Weekly assignment: Spread the word

I’ve always felt that the more people there are out there prepping, the better. For every person that takes the time and initiative to set aside extra food and supplies, that’s one less person likely to be knocking on my door or looking to the government for help. Plus, there is another benefit to having someone “in real life” near you who is on the same page. You can bounce ideas off one another, provide moral support to each other from time to time, and it is just nice to know someone who doesn’t think you’re a Class 1000 Whack Job, right?

Quite often, we have people in our lives who are on the same page as us, but neither of us know it. For example, my wife was at work a week or two ago and got to talking with one of her coworkers. The topic of conversation somehow turned around to prepping. Her coworker expressed great interest in the subject. A few days later, my wife brought in a recent copy of Survivalist Magazine to show her a few of the articles I’d written. Turned out another coworker was also very interested as well!

Lisa Bedford (The Survival Mom) spoke at the survival conference in Dallas back in May. She related a similar story about how her husband had worked with this one guy for several years, neither of them knowing the other was interested in disaster readiness. When the topic had finally come up in conversation, each was surprised and delighted to find a kindred spirit.

This week, I want you to do a little bit towards spreading the word about prepping. I’m not talking about inviting people to your home for the grand tour. Rather, I just want you to approach one or two people and try to steer the conversation toward some aspect of prepping, see where it leads from there.

If you’re at a loss, maybe try something along these lines. “I think since all that back to school stuff is on sale, I might pick up a backpack to keep here at work. Y’know, just some snacks and other stuff in case we have a bad storm that keeps us here overnight.”


“My wife (or husband) was talking the other night about stocking up on a bit of extra food at home in case her hours get cut again. Figure having a little extra could tide us over until another job comes along. I think that’s probably a good idea, hey?”

Remember, there’s no need to go into great detail about what you may or may not have done with your own preps. The idea here is just to feel out a few people, see if you might gain a “convert” or two for the cause.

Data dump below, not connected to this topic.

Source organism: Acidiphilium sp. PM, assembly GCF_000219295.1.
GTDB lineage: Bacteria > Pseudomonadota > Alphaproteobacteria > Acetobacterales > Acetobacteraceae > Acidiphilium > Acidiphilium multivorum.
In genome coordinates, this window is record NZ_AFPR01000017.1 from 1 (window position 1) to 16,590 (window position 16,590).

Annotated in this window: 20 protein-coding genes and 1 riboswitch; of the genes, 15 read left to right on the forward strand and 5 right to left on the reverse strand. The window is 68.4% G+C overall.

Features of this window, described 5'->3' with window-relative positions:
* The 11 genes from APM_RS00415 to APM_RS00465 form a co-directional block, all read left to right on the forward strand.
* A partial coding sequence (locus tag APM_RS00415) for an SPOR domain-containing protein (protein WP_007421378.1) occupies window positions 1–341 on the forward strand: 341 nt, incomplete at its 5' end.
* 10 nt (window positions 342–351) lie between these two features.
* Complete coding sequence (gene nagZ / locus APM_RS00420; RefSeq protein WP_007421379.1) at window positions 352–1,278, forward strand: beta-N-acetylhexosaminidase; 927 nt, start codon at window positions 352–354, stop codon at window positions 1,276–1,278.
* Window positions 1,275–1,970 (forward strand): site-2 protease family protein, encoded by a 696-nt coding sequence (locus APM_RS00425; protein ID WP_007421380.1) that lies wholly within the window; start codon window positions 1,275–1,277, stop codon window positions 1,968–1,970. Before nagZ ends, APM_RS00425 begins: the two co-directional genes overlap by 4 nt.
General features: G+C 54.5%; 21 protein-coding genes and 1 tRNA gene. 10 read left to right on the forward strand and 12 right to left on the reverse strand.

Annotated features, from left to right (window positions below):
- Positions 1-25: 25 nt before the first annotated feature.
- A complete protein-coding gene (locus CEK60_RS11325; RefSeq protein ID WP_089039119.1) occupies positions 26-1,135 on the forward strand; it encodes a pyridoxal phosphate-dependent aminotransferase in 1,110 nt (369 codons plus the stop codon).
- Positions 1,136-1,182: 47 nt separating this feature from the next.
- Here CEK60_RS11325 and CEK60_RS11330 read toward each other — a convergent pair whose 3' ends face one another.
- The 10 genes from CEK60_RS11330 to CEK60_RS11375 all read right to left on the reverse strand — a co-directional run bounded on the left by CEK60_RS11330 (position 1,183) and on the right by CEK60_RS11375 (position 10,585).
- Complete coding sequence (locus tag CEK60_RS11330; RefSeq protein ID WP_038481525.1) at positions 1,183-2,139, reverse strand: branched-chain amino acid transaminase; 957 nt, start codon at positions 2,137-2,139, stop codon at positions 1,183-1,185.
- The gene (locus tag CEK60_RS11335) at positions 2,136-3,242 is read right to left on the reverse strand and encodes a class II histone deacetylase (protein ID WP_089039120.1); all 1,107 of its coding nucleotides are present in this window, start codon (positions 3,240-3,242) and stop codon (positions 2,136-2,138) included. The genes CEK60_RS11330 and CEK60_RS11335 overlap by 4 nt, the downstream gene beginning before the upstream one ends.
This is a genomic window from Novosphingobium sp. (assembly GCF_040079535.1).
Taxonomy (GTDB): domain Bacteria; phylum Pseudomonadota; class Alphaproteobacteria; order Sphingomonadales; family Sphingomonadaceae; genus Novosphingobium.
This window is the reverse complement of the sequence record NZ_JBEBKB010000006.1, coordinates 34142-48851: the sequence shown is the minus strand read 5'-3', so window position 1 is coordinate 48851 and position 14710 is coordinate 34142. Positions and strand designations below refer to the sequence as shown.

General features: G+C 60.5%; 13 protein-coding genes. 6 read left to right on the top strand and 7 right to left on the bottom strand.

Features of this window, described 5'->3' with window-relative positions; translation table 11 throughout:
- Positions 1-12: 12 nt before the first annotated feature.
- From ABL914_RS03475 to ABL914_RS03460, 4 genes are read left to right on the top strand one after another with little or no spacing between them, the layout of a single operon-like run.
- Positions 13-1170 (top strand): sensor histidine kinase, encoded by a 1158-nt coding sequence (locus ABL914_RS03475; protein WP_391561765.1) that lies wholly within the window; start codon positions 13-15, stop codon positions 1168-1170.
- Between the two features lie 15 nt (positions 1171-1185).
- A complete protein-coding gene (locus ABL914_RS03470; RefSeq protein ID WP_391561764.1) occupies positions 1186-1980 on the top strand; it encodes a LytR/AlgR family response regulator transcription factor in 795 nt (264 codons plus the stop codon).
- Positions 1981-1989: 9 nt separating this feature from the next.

Published by

Jim Cobb

Jim Cobb has been a student of survivalism and emergency preparedness for almost thirty years. As a young child, he drove his parents nuts with stockpiling supplies in the basement every time he heard there was a tornado watch in his area. Of course, being a child, those supplies consisted of his teddy bear, a few blankets and pillows, and random canned goods he grabbed from the kitchen cabinets. Later, he was the first (and likely only) child in his fifth grade class to have bought his very own copy of Life After Doomsday by Bruce Clayton. Today, he is a freelance writer whose work has been published in national magazines such as Boy’s Life and Complete Survivalist Magazine. He is a voracious reader with a keen interest in all stories with post-apocalyptic settings. He maintains the Library at the End of the World blog and is also the Content Director for SurvivalWeekly.com. He currently resides in a fortified bunker in the upper Midwest, accompanied by his lovely wife and their three adolescent Weapons of Mass Destruction. Jim's first book, Prepper's Home Defense, was published late 2012 and his second book, tentatively titled The Prepper's Complete Guide to Disaster Readiness, will be out in mid-2013, both coming from Ulysses Press.

2 thoughts on “Weekly assignment: Spread the word”

    1. See, and lately I’ve been having the opposite experience. Many people are, albeit slowly, coming around. Especially after Katrina as well as the Japan tsunamis, I’ve heard more and more conversations about setting aside a little extra, just in case. Then again, I don’t spend much time with true “city folk” so perhaps that skews things a bit for me.

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